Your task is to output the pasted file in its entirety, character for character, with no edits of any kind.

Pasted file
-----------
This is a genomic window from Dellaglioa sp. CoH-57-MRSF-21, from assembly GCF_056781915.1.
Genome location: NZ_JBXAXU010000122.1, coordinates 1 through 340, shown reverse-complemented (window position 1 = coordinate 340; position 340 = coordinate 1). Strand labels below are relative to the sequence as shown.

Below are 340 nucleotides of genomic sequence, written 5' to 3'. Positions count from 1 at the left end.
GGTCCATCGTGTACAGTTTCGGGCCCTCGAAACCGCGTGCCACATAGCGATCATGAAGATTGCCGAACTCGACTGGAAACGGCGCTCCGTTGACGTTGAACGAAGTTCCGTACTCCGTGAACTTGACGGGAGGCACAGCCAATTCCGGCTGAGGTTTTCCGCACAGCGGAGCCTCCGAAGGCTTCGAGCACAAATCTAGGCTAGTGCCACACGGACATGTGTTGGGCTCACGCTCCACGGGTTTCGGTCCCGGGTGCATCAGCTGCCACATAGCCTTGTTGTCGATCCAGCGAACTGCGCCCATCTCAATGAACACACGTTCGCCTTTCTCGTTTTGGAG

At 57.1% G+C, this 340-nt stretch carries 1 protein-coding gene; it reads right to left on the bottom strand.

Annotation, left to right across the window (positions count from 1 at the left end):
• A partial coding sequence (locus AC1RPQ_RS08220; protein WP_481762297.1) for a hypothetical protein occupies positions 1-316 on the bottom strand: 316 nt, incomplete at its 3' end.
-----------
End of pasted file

This is a genomic window from Dellaglioa sp. CoH-57-MRSF-21, from assembly GCF_056781915.1.
Genome location: NZ_JBXAXU010000122.1, coordinates 1 through 340, shown reverse-complemented (window position 1 = coordinate 340; position 340 = coordinate 1). Strand labels below are relative to the sequence as shown.

Below are 340 nucleotides of genomic sequence, written 5' to 3'. Positions count from 1 at the left end.
GGTCCATCGTGTACAGTTTCGGGCCCTCGAAACCGCGTGCCACATAGCGATCATGAAGATTGCCGAACTCGACTGGAAACGGCGCTCCGTTGACGTTGAACGAAGTTCCGTACTCCGTGAACTTGACGGGAGGCACAGCCAATTCCGGCTGAGGTTTTCCGCACAGCGGAGCCTCCGAAGGCTTCGAGCACAAATCTAGGCTAGTGCCACACGGACATGTGTTGGGCTCACGCTCCACGGGTTTCGGTCCCGGGTGCATCAGCTGCCACATAGCCTTGTTGTCGATCCAGCGAACTGCGCCCATCTCAATGAACACACGTTCGCCTTTCTCGTTTTGGAG

At 57.1% G+C, this 340-nt stretch carries 1 protein-coding gene; it reads right to left on the bottom strand.

Annotation, left to right across the window (positions count from 1 at the left end):
• A partial coding sequence (locus AC1RPQ_RS08220; protein WP_481762297.1) for a hypothetical protein occupies positions 1-316 on the bottom strand: 316 nt, incomplete at its 3' end.